|Turner prize exhibiting artist Nathan Coley creates a major commission and exhibition for ACCA.|
|Nathan Coley is well known for his small scale and life-size models, public sculptures and slide lectures, which are deliberately allegorical. His works focus on the ways in which belief systems and society values are reflected and reinforced in its edifices, public spaces and built environments.|
Coley is especially known for his works relating to religious architecture and places of congregation. For the Jupiter Sculpture Park, Edinburgh, he created a graveyard which was both memorial and folly. His illuminated ‘fairground’ billboards have emblazoned enigmatic messages such as the infamous ‘There Will Be No Miracles Here’: a reference to religion in the context of Monarchy and Enlightenment.
His mammoth project, The Lamp of Sacrifice saw the artist re-creating all the places of worship in Birmingham and Edinburgh – a labor of months in which the artist made cardboard models in the gallery, and in which all denominations congregated with equality.
Coley also erected his provocative illuminated sign Heaven Is A Place Where Nothing Ever Happens on the ACCA Forecourt during the Melbourne International Arts Festival in 2010 to much public attention.
For this major new exhibition at ACCA, opening in May, ACCA’s large exhibition hall will be transformed into a civic plaza, defined by a series of cast concrete platforms in situ, inspired by designs of Oscar Niemeyer for Brazil’s iconic modernist capital city, Brasilia, and an illuminated sculptural tree based on a remix of his illuminated signs with local fairground architecture. A scale model of Melbourne’s Scots’ Church will also be featured along with other new works in the parallel galleries.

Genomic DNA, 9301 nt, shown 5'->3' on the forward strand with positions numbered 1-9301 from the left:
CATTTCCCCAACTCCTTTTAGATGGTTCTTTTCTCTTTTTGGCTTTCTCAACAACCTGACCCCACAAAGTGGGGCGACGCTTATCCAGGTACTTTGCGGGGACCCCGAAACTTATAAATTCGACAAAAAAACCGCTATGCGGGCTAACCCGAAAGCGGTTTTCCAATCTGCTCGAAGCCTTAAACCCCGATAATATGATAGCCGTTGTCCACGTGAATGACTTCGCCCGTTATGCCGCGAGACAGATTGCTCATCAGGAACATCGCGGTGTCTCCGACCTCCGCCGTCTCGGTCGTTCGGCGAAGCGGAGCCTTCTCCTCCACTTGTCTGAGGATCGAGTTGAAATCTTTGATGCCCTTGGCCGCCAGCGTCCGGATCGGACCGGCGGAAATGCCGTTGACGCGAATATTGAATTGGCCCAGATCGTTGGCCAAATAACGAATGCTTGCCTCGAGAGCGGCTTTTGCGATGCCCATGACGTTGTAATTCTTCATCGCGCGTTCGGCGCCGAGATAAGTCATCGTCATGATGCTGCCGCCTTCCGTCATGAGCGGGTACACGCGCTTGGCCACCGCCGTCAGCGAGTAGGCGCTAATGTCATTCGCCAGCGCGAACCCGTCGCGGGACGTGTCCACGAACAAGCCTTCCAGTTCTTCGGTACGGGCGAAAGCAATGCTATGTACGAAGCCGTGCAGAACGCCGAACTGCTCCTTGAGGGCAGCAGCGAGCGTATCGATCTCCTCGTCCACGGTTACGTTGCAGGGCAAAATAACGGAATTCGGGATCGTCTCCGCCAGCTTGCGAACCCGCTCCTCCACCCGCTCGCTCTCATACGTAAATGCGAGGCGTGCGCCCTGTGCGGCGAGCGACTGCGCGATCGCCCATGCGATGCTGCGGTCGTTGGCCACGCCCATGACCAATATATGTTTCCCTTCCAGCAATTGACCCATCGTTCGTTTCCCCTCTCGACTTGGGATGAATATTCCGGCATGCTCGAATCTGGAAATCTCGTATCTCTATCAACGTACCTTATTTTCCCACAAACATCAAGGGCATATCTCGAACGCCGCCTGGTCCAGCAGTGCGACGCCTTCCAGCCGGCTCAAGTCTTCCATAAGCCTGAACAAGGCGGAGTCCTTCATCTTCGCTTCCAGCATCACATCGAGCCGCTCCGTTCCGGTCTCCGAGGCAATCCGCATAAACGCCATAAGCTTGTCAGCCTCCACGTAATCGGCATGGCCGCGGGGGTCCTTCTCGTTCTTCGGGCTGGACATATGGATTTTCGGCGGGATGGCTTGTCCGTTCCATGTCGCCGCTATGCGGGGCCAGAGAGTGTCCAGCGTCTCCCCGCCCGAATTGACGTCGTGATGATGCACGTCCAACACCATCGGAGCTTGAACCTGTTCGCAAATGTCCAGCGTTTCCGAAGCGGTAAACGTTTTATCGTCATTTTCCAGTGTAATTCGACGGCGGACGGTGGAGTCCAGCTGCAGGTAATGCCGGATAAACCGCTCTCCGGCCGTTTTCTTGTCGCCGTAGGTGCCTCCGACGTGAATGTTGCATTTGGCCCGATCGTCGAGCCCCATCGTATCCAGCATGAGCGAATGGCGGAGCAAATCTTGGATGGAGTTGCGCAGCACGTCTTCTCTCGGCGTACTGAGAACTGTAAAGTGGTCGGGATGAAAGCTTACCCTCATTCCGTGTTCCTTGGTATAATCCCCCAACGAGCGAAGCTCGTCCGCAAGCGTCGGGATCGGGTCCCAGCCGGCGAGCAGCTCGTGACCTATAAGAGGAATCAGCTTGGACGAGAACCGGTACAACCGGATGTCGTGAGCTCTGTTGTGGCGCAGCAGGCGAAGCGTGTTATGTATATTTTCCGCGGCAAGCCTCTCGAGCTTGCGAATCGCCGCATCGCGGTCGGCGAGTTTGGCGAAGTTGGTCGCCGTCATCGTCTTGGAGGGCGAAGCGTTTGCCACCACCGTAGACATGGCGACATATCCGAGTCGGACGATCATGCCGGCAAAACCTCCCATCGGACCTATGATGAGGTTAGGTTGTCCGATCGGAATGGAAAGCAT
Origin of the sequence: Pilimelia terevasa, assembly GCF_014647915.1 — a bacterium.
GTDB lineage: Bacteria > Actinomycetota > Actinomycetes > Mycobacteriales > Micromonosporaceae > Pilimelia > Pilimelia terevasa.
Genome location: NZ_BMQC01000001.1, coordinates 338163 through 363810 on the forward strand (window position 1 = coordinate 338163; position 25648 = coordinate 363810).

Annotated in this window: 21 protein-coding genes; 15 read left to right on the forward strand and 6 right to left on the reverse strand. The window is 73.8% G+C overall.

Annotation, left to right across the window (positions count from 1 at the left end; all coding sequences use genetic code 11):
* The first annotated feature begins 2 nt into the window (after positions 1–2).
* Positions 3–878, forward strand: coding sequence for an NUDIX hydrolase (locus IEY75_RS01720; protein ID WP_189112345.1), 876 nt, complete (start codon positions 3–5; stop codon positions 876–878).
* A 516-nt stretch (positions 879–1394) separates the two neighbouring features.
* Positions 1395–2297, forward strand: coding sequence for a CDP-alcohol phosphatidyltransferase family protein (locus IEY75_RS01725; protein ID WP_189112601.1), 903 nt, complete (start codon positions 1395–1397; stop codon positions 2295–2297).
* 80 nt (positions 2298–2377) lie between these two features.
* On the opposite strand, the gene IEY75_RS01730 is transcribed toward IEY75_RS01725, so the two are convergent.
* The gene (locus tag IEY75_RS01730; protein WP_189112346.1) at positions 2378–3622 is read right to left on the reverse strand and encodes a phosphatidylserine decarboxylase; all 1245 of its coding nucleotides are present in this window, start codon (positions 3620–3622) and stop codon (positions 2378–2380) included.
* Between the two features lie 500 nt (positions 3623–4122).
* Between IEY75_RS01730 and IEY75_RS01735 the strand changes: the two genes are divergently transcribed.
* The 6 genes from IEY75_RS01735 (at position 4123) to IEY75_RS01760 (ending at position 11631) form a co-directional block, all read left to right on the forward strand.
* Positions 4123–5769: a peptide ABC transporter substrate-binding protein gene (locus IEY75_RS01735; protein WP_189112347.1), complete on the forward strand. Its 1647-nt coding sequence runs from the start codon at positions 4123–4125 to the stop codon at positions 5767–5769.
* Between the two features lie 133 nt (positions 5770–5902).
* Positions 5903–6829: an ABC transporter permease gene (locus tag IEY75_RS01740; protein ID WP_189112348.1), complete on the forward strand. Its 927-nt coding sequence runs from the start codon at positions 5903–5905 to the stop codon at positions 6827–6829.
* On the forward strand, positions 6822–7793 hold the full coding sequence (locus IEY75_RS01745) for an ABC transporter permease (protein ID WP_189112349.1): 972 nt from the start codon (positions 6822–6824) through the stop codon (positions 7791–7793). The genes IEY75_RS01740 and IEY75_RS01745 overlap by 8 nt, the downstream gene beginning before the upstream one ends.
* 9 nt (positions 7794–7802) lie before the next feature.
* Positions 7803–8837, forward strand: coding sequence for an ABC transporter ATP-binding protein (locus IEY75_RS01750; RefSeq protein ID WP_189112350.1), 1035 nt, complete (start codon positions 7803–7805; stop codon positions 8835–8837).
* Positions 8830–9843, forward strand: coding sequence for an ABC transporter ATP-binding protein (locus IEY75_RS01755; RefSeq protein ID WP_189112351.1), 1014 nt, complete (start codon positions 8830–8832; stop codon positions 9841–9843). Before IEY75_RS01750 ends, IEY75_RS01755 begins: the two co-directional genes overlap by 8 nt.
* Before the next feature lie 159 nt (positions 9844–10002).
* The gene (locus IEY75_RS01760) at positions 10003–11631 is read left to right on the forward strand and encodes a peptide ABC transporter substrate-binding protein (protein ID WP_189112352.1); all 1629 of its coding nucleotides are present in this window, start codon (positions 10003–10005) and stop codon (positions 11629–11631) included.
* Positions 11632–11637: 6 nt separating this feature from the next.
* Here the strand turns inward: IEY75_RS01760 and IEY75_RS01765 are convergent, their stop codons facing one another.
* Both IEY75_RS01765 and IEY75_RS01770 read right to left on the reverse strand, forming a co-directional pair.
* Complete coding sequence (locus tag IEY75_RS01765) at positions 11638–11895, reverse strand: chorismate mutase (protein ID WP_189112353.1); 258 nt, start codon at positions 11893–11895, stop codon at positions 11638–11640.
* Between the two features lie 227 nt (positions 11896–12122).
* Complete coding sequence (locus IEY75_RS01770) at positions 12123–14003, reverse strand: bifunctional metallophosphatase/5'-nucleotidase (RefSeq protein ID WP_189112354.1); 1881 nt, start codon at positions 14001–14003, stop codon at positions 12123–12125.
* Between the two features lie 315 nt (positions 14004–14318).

A highlight of the exhibition will be a new ‘lecture’ work, ‘Another Lecture’ where actress Cate Blanchett becomes architect, narrating a slide show of ‘supposed’ architectural projects her office has undertaken. Humourist and ironic, the images are of non-architecture, urban fracture and decay found in Coley’s native Glasgow and field trips through Melbourne.
A high profile artist who lives and works in Glasgow, Coley has exhibited widely in Europe and the UK: Jupiter Artland, Edinburgh (2010), Kunsthallen, Norway (2009), Edinburgh International Festival (2009), Folkestone Triennial, Kent (2008), Henry Moore Institute, Leeds (2008), De La Warr Pavilion, East Sussex (2008), MCA, Belgrade, Serbia (2007), Tate Liverpool (2006) and British Art Show 06, Baltic, UK and SCAPE, Christchurch, New Zealand (2002).
Coley’s project, says co-ordinating curator Charlotte Day, “is one of restitution, restoration, and reflection, bringing us into closer proximity to architecture, accentuating the faith that underscores its construction and exploring its fate over time”.
|NATHAN COLEY, APPEARANCES 28 May – 24 July 2011.|
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Australian Centre for Contemporary Art, 111 Sturt Street, Southbank.
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|SUPPORTED BY THE BRITISH COUNCIL|